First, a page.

Washington Nationals: Time To Switch Attention To College and MiLB

WASHINGTON, DC - OCTOBER 03: Juan Soto #22 of the Washington Nationals bats against the Boston Red Sox at Nationals Park on October 03, 2021 in Washington, DC. (Photo by G Fiume/Getty Images)
WASHINGTON, DC - OCTOBER 03: Juan Soto #22 of the Washington Nationals bats against the Boston Red Sox at Nationals Park on October 03, 2021 in Washington, DC. (Photo by G Fiume/Getty Images) /

Washington Nationals fans are left feeling without MLB. In the meantime, they should turn their attention to college baseball and MiLB.

After the MLB and MLBPA met for over 16 hours on Monday, fans woke up Tuesday morning with optimism that the 2022 season will start on time. Unfortunately, initial reports that the two sides were close to a deal seemed to be exaggerated. The two sides were still drastically apart on multiple topics, leading to Commissioner Rob Manfred officially announcing that the season will not start on time.

The first two series of the season have been canceled and who knows how many extra games will follow. Fans are upset and have every right to be. Many look forward to unwinding and forgetting about their problems by watching America’s pastime, yet MLB continues to shoot itself in the foot.

With no indication on how long before the two sides come to an agreement, fans are left looking for a placeholder. Fortunately, college baseball is in full swing and the minor league season is set to start on time, allowing fans to still get their baseball fix. For those that are unfamiliar with either, they are in for a treat.

College Baseball

College baseball is full of excitement that often goes unnoticed — from the sky-high bat flips that would be frowned upon in the majors, to the electric atmospheres that have a constant playoff feel.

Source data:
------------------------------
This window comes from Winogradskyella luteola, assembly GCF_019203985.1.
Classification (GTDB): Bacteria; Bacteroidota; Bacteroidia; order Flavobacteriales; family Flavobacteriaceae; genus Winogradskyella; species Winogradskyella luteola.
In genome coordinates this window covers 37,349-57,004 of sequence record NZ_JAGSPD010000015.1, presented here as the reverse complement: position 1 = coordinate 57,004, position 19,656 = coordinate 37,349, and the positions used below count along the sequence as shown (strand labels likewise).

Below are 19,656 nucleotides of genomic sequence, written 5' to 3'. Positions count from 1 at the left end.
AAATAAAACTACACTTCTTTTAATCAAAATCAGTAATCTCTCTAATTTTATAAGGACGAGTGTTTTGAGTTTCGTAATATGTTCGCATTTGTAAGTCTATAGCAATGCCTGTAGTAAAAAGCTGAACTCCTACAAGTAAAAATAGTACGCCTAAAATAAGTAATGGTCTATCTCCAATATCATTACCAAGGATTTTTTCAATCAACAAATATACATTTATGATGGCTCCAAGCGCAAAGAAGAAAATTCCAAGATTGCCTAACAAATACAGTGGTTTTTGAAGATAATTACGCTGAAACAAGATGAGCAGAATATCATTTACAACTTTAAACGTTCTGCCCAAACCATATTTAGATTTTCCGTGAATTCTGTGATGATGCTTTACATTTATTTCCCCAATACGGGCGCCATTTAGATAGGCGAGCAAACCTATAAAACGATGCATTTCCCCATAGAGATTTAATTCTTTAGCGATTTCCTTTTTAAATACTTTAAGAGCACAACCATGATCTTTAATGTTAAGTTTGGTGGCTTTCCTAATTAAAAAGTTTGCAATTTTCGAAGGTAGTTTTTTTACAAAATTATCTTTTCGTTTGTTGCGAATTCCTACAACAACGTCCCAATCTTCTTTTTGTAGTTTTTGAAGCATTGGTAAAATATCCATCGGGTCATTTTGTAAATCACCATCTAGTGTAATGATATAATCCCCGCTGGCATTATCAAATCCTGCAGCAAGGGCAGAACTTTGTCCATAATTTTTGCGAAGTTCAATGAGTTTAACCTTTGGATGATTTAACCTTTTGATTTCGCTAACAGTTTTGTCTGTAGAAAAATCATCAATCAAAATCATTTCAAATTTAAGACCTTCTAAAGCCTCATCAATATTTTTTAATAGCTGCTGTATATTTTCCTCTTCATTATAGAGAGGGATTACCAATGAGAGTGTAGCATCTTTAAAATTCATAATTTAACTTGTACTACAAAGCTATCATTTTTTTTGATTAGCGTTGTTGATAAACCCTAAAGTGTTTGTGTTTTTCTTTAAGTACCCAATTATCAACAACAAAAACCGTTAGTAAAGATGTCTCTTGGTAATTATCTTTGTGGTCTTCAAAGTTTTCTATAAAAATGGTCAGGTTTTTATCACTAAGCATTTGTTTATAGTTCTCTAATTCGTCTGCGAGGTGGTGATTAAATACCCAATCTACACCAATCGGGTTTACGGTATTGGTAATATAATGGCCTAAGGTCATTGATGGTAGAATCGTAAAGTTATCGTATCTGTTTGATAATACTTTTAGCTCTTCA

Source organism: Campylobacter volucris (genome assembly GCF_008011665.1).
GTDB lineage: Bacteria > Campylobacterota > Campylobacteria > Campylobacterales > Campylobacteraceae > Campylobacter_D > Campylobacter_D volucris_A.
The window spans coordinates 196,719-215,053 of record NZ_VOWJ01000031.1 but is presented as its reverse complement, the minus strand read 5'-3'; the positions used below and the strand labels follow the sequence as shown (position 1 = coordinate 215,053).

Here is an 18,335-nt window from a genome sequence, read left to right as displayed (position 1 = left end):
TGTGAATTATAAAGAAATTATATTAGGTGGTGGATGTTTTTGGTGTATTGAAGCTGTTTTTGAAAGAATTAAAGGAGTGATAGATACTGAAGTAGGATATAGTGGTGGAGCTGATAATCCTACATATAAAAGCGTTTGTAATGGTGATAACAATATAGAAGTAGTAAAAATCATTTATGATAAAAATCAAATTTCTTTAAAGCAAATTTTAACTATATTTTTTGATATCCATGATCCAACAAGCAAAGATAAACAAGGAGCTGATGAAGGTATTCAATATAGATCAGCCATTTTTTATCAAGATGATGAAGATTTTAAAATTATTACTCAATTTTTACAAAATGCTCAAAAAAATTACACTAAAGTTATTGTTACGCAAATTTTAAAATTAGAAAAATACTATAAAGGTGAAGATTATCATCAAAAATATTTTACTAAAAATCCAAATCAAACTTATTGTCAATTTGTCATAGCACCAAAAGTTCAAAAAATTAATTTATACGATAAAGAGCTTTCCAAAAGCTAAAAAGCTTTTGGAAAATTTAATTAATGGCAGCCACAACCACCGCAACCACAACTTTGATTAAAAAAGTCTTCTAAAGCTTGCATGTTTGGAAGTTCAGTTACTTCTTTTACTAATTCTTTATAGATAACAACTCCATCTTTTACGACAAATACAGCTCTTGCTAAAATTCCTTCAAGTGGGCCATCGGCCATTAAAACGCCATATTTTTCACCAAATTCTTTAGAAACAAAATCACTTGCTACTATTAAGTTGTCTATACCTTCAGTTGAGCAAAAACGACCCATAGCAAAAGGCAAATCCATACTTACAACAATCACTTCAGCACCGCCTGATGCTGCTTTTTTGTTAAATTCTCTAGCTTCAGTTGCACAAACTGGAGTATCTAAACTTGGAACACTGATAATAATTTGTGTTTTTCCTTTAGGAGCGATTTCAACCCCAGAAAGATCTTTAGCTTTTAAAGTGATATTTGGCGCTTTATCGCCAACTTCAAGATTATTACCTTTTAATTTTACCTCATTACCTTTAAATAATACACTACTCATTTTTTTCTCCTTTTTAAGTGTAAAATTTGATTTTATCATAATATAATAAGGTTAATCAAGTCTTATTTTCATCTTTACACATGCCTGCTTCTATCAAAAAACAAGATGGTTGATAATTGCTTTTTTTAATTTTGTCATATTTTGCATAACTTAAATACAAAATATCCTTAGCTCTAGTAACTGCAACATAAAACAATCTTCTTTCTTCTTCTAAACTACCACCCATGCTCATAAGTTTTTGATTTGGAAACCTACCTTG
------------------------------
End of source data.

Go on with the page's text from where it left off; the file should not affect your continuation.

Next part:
Parody is alive and well with plenty of teams from smaller conferences making their presence felt. Coastal Carolina is a prime example. Part of the Big South, they shocked the world when they won the College World Series over Arizona in 2016. If that’s not enough, last year’s playoffs saw Conference USA tied with the Big 12 for the fourth most teams to make the playoffs with four.

College baseball is also littered with its own exhilarating storylines, with NC States Tommy White coming to mind. In 12 games, the freshman slugger is hitting .431, with nine homers, and 29 RBIs.

If you don’t feel like following your alma mater, there are plenty of fun teams to root for. Vanderbilt and Florida are perennial powerhouses, while UVA, ODU, and Maryland are all solid teams for those in the DMV.

For Nationals fans, the team has the fifth pick in the draft and an opportunity to select the next cornerstone for the franchise. With a need for position players in the farm system, LSU’s Jacob Berry, Stanford’s Brock Jones, Texas Techs Jace Jung, and Cal Poly’s Brooks Lee are all players to keep an eye on. MLB Pipeline has them rated at the top college bats entering this year’s draft.

Minor League Baseball

Baseball is the one sport where no one makes the jump immediately to the majors, with players usually spending 2-3 years in the minors. Of course, there are exceptions, with Ryan Zimmerman only spending a few months in the minors before being called up.

MiLB lacks the lust of MLB, but still provides plenty of amusement. Each organization has at least five minor league affiliates —  including rookie league, A-, A+, AA, and AAA. Fans are given a glimpse of the next wave of superstars in addition to the players that were just drafted.

The Nationals have started a rebuild and are committed to a youth movement. Washington is focused on the development of top prospects Cade Cavalli, Cole Henry, Jackson Rutledge, Brady House, and Cristian Vaquero.

Behind them, there are plenty of intriguing players to keep an eye on at all levels of the Nationals system. Like defense? Jackson Cluff and Donovan Casey are two of the slickest defenders in Washington’s farm. A fan of home runs? T.J. White has impressive raw power that will catch people’s eye. Speed? Lucius Fox and Jordy Barley have 142 and 78 stolen bases respectively.

AAA starts of their season on April 5, with the other levels starting in mid-late April.